The Problem of Internet Radicalization?
The impending trial of Dzhokhar Tsarnaev, the alleged Boston Marathon bomber, has reignited debates concerning Internet radicalization: the role of digital and social media in galvanizing a few to carry out violent acts. By bringing together detailed qualitative data of various case studies as well as aggregated statistics on homegrown terrorism, this talk explores questions at the intersection of digital media, security, rights and governance. How is digital media positioned within the theories of radicalization that reverberate in the popular press, policy and policing? What are the limits of these theories in isolating the effect of digital media in relation to a multitude of other factors? How have theories of radicalization been operationalized in security, policing and punitive efforts and to what effect? How should – if at all – these theories inform approaches to Internet governance, particularly concerning the balance between constitutional and universal rights and security?
Piotr is the George Gerbner Postdoctoral Fellow at the Annenberg School for Communication at the University of Pennsylvania. He is currently completing a book manuscript entitled, Citizen, Terrorist, Double: Citizenship and Identity in the American War on Terror which examines the interconnection of media and official representations of homegrown terrorism, the increasing use of the “terrorism” paradigm to make sense of a variety of actors, actions and utterances, and the practices and experiences of citizenship in contemporary America. Piotr earned a Dual-PhD from the University of Pennsylvania in communication and political science in 2014. He also holds a B.A. in political science (University of Waterloo) and an advanced diploma in composition (Humber College). He is also involved in an interdisciplinary project which examines the relation between how groups project, anticipate and imagine the future and how they collectively remember the past.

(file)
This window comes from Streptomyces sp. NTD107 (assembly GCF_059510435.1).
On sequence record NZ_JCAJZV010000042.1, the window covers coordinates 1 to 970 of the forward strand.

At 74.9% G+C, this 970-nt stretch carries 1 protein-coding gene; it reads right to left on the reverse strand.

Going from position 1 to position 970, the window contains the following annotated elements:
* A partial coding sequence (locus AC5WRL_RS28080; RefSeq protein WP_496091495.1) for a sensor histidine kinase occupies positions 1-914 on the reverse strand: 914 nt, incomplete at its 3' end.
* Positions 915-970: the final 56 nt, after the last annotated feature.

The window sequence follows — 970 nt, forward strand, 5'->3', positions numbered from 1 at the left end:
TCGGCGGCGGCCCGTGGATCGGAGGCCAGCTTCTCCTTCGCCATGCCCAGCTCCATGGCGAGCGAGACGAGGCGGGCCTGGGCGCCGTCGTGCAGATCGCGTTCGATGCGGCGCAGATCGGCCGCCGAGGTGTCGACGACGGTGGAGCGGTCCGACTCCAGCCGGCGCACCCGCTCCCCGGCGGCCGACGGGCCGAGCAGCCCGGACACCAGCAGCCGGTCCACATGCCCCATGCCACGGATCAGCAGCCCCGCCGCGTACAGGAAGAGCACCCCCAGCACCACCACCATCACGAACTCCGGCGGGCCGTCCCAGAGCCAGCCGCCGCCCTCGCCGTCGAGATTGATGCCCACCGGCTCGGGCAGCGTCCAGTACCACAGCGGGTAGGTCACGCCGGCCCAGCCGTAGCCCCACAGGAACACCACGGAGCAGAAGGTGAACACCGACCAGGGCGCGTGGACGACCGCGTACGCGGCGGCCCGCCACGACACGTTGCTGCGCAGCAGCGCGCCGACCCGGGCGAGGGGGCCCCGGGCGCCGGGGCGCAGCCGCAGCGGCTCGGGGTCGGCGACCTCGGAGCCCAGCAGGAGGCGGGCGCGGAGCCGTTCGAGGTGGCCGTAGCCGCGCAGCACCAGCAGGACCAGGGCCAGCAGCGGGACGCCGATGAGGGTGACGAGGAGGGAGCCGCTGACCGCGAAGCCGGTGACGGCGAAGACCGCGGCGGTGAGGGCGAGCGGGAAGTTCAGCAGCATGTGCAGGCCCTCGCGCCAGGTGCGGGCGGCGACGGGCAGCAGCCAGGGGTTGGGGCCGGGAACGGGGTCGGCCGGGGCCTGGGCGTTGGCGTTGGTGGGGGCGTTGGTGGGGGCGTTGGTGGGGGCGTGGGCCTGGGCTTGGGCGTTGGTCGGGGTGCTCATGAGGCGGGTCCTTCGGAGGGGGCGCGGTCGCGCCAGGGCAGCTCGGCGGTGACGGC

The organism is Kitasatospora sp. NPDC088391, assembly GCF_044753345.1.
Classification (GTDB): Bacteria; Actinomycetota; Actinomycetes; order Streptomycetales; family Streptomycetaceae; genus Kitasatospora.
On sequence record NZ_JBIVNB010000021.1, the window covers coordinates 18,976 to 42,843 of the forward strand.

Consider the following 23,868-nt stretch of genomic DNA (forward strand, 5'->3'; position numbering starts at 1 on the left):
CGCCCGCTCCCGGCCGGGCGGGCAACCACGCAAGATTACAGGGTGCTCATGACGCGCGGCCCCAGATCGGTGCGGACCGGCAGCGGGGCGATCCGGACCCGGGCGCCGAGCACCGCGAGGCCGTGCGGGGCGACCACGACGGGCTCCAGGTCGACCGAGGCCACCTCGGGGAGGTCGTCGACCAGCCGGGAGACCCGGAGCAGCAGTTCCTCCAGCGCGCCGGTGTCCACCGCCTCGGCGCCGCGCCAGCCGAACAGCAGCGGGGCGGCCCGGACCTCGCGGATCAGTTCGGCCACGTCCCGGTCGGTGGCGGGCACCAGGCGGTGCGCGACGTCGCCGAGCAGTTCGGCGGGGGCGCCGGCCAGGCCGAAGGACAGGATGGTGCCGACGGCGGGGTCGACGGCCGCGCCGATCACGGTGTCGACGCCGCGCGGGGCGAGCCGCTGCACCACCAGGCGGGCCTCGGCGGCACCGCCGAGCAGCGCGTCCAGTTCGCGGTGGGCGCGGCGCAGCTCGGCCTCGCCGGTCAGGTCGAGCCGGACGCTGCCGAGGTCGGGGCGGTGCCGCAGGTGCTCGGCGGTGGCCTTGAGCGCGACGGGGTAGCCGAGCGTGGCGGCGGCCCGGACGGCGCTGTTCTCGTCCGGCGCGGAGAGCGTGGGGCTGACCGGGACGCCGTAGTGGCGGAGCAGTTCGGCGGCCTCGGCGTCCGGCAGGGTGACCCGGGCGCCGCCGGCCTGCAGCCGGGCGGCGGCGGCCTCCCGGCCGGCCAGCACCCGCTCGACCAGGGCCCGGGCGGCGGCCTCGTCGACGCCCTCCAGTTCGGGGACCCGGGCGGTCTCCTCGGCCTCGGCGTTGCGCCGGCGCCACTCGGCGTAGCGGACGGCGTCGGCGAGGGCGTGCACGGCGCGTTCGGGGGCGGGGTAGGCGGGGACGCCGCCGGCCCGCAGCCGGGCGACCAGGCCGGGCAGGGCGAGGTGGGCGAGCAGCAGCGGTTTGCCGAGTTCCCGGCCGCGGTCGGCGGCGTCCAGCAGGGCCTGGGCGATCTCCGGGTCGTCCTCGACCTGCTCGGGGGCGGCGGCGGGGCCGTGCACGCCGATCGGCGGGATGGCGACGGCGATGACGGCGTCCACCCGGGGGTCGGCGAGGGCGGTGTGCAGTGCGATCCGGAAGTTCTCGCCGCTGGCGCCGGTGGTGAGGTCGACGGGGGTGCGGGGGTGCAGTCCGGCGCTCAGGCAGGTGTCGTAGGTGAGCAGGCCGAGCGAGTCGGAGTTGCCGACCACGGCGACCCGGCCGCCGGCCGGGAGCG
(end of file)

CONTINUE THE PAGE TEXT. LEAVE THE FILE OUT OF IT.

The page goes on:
Lunch will be served. Please RSVP so we have accurate numbers for food.